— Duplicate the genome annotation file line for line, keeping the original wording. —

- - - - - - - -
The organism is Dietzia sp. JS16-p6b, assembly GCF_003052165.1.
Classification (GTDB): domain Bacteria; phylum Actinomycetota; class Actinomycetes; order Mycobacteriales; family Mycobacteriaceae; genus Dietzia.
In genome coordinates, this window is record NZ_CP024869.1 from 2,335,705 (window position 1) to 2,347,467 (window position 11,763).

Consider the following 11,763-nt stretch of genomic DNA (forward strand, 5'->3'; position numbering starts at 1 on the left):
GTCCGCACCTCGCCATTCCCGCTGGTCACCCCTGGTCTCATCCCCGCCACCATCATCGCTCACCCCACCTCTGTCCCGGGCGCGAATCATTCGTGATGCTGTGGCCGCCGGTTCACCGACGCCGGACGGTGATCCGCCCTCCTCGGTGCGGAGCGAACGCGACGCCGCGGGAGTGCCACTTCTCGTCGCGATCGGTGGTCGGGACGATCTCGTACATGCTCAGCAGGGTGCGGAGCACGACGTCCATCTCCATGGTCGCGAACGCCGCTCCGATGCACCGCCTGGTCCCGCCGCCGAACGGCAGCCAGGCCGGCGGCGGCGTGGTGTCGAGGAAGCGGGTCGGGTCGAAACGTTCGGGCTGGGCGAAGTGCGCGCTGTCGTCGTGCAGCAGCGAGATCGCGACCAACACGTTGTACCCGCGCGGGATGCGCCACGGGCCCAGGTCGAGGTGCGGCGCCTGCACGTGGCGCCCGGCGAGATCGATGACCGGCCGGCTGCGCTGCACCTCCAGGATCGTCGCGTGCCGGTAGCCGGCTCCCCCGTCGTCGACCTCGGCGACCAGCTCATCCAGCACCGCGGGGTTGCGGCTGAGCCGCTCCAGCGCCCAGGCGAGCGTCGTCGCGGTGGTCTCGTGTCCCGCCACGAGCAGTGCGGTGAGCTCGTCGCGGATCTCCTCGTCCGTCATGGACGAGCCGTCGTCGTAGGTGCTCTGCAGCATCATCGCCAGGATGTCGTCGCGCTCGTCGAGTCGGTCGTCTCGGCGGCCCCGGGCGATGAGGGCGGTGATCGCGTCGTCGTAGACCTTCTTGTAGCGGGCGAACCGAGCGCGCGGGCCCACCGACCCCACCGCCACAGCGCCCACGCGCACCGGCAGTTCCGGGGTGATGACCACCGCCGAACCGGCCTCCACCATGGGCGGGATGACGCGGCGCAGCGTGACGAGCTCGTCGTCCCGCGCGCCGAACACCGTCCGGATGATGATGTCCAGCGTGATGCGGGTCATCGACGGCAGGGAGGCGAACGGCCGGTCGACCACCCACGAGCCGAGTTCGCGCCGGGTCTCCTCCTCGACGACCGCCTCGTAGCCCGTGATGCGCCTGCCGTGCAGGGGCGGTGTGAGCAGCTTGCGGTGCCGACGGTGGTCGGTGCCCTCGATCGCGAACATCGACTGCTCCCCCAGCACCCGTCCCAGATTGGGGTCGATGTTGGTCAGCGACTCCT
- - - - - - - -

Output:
The organism is Dietzia sp. JS16-p6b, assembly GCF_003052165.1.
Classification (GTDB): domain Bacteria; phylum Actinomycetota; class Actinomycetes; order Mycobacteriales; family Mycobacteriaceae; genus Dietzia.
In genome coordinates, this window is record NZ_CP024869.1 from 2,335,705 (window position 1) to 2,347,467 (window position 11,763).

Consider the following 11,763-nt stretch of genomic DNA (forward strand, 5'->3'; position numbering starts at 1 on the left):
GTCCGCACCTCGCCATTCCCGCTGGTCACCCCTGGTCTCATCCCCGCCACCATCATCGCTCACCCCACCTCTGTCCCGGGCGCGAATCATTCGTGATGCTGTGGCCGCCGGTTCACCGACGCCGGACGGTGATCCGCCCTCCTCGGTGCGGAGCGAACGCGACGCCGCGGGAGTGCCACTTCTCGTCGCGATCGGTGGTCGGGACGATCTCGTACATGCTCAGCAGGGTGCGGAGCACGACGTCCATCTCCATGGTCGCGAACGCCGCTCCGATGCACCGCCTGGTCCCGCCGCCGAACGGCAGCCAGGCCGGCGGCGGCGTGGTGTCGAGGAAGCGGGTCGGGTCGAAACGTTCGGGCTGGGCGAAGTGCGCGCTGTCGTCGTGCAGCAGCGAGATCGCGACCAACACGTTGTACCCGCGCGGGATGCGCCACGGGCCCAGGTCGAGGTGCGGCGCCTGCACGTGGCGCCCGGCGAGATCGATGACCGGCCGGCTGCGCTGCACCTCCAGGATCGTCGCGTGCCGGTAGCCGGCTCCCCCGTCGTCGACCTCGGCGACCAGCTCATCCAGCACCGCGGGGTTGCGGCTGAGCCGCTCCAGCGCCCAGGCGAGCGTCGTCGCGGTGGTCTCGTGTCCCGCCACGAGCAGTGCGGTGAGCTCGTCGCGGATCTCCTCGTCCGTCATGGACGAGCCGTCGTCGTAGGTGCTCTGCAGCATCATCGCCAGGATGTCGTCGCGCTCGTCGAGTCGGTCGTCTCGGCGGCCCCGGGCGATGAGGGCGGTGATCGCGTCGTCGTAGACCTTCTTGTAGCGGGCGAACCGAGCGCGCGGGCCCACCGACCCCACCGCCACAGCGCCCACGCGCACCGGCAGTTCCGGGGTGATGACCACCGCCGAACCGGCCTCCACCATGGGCGGGATGACGCGGCGCAGCGTGACGAGCTCGTCGTCCCGCGCGCCGAACACCGTCCGGATGATGATGTCCAGCGTGATGCGGGTCATCGACGGCAGGGAGGCGAACGGCCGGTCGACCACCCACGAGCCGAGTTCGCGCCGGGTCTCCTCCTCGACGACCGCCTCGTAGCCCGTGATGCGCCTGCCGTGCAGGGGCGGTGTGAGCAGCTTGCGGTGCCGACGGTGGTCGGTGCCCTCGATCGCGAACATCGACTGCTCCCCCAGCACCCGTCCCAGATTGGGGTCGATGTTGGTCAGCGACTCCT